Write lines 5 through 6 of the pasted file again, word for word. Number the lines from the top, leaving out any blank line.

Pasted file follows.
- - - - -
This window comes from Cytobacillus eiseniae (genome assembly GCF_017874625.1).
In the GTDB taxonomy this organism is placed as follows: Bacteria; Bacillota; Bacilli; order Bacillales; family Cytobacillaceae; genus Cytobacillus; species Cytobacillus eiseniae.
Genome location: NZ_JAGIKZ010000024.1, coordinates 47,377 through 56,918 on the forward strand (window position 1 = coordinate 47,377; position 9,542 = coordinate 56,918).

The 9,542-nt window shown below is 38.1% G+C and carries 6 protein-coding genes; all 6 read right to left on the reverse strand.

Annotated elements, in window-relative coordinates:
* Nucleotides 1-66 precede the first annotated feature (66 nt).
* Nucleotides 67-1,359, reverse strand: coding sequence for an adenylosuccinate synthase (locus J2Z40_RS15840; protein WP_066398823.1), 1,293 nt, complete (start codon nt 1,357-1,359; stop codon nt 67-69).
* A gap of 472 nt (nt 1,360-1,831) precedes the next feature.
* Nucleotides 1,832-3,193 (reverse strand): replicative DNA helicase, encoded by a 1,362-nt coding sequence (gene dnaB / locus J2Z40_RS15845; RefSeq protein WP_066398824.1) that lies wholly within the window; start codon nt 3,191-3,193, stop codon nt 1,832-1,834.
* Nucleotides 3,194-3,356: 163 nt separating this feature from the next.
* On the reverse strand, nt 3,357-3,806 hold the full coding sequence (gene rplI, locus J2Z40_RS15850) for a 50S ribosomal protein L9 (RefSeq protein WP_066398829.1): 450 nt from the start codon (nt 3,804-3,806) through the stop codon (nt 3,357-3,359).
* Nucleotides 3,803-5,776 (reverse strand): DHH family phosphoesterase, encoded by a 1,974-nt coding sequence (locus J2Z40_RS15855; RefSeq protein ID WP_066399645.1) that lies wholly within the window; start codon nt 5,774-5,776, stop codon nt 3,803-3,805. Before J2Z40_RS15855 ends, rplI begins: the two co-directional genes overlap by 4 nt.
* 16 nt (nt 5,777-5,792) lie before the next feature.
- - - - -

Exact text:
Annotated elements, in window-relative coordinates:
* Nucleotides 1-66 precede the first annotated feature (66 nt).